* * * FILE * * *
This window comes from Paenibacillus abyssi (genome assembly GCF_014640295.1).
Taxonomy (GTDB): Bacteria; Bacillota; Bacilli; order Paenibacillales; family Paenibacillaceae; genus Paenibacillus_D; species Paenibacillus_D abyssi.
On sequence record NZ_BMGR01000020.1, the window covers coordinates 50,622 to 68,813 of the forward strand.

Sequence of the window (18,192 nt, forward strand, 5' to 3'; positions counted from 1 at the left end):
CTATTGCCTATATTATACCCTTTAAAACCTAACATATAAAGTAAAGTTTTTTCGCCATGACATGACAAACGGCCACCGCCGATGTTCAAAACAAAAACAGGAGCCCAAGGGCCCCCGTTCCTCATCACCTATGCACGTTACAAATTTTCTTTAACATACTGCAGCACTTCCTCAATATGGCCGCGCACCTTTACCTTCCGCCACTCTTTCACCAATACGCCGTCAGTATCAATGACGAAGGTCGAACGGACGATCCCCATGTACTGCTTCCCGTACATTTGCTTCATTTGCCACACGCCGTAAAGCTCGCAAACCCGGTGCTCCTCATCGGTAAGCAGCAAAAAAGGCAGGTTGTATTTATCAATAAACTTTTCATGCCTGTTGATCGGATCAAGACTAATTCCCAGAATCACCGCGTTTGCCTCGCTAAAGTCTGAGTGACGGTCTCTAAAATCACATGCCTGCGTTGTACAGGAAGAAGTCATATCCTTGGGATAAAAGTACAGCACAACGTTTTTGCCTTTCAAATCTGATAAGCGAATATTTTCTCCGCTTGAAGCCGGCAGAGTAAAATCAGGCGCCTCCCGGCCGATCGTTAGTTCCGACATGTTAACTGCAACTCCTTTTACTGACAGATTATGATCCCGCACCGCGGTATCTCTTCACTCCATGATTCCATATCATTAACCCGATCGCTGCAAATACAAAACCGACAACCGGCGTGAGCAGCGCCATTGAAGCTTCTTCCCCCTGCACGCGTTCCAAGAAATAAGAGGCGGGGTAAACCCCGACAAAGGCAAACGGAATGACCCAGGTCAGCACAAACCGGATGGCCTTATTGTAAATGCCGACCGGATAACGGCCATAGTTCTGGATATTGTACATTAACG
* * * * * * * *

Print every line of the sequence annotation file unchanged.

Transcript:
This window comes from Paenibacillus abyssi (genome assembly GCF_014640295.1).
Taxonomy (GTDB): Bacteria; Bacillota; Bacilli; order Paenibacillales; family Paenibacillaceae; genus Paenibacillus_D; species Paenibacillus_D abyssi.
On sequence record NZ_BMGR01000020.1, the window covers coordinates 50,622 to 68,813 of the forward strand.

Sequence of the window (18,192 nt, forward strand, 5' to 3'; positions counted from 1 at the left end):
CTATTGCCTATATTATACCCTTTAAAACCTAACATATAAAGTAAAGTTTTTTCGCCATGACATGACAAACGGCCACCGCCGATGTTCAAAACAAAAACAGGAGCCCAAGGGCCCCCGTTCCTCATCACCTATGCACGTTACAAATTTTCTTTAACATACTGCAGCACTTCCTCAATATGGCCGCGCACCTTTACCTTCCGCCACTCTTTCACCAATACGCCGTCAGTATCAATGACGAAGGTCGAACGGACGATCCCCATGTACTGCTTCCCGTACATTTGCTTCATTTGCCACACGCCGTAAAGCTCGCAAACCCGGTGCTCCTCATCGGTAAGCAGCAAAAAAGGCAGGTTGTATTTATCAATAAACTTTTCATGCCTGTTGATCGGATCAAGACTAATTCCCAGAATCACCGCGTTTGCCTCGCTAAAGTCTGAGTGACGGTCTCTAAAATCACATGCCTGCGTTGTACAGGAAGAAGTCATATCCTTGGGATAAAAGTACAGCACAACGTTTTTGCCTTTCAAATCTGATAAGCGAATATTTTCTCCGCTTGAAGCCGGCAGAGTAAAATCAGGCGCCTCCCGGCCGATCGTTAGTTCCGACATGTTAACTGCAACTCCTTTTACTGACAGATTATGATCCCGCACCGCGGTATCTCTTCACTCCATGATTCCATATCATTAACCCGATCGCTGCAAATACAAAACCGACAACCGGCGTGAGCAGCGCCATTGAAGCTTCTTCCCCCTGCACGCGTTCCAAGAAATAAGAGGCGGGGTAAACCCCGACAAAGGCAAACGGAATGACCCAGGTCAGCACAAACCGGATGGCCTTATTGTAAATGCCGACCGGATAACGGCCATAGTTCTGGATATTGTACATTAACG